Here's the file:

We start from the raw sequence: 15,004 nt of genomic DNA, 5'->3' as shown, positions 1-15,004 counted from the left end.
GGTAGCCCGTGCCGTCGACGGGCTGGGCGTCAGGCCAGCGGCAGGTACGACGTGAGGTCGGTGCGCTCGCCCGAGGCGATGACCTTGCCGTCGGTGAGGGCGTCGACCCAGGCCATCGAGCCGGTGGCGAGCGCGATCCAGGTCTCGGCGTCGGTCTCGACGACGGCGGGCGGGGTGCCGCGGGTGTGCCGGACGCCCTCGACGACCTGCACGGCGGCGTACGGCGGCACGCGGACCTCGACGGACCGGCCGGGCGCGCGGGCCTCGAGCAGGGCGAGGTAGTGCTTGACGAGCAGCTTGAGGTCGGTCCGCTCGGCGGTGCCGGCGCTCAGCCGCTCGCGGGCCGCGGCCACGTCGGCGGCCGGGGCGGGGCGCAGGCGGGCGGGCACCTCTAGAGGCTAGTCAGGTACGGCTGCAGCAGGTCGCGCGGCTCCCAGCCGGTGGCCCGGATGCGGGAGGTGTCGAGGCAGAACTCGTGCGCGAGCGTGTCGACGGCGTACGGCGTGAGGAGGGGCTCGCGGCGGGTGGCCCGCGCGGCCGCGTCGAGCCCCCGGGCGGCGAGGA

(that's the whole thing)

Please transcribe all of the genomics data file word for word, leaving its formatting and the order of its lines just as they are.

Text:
We start from the raw sequence: 15,004 nt of genomic DNA, 5'->3' as shown, positions 1-15,004 counted from the left end.
GGTAGCCCGTGCCGTCGACGGGCTGGGCGTCAGGCCAGCGGCAGGTACGACGTGAGGTCGGTGCGCTCGCCCGAGGCGATGACCTTGCCGTCGGTGAGGGCGTCGACCCAGGCCATCGAGCCGGTGGCGAGCGCGATCCAGGTCTCGGCGTCGGTCTCGACGACGGCGGGCGGGGTGCCGCGGGTGTGCCGGACGCCCTCGACGACCTGCACGGCGGCGTACGGCGGCACGCGGACCTCGACGGACCGGCCGGGCGCGCGGGCCTCGAGCAGGGCGAGGTAGTGCTTGACGAGCAGCTTGAGGTCGGTCCGCTCGGCGGTGCCGGCGCTCAGCCGCTCGCGGGCCGCGGCCACGTCGGCGGCCGGGGCGGGGCGCAGGCGGGCGGGCACCTCTAGAGGCTAGTCAGGTACGGCTGCAGCAGGTCGCGCGGCTCCCAGCCGGTGGCCCGGATGCGGGAGGTGTCGAGGCAGAACTCGTGCGCGAGCGTGTCGACGGCGTACGGCGTGAGGAGGGGCTCGCGGCGGGTGGCCCGCGCGGCCGCGTCGAGCCCCCGGGCGGCGAGGA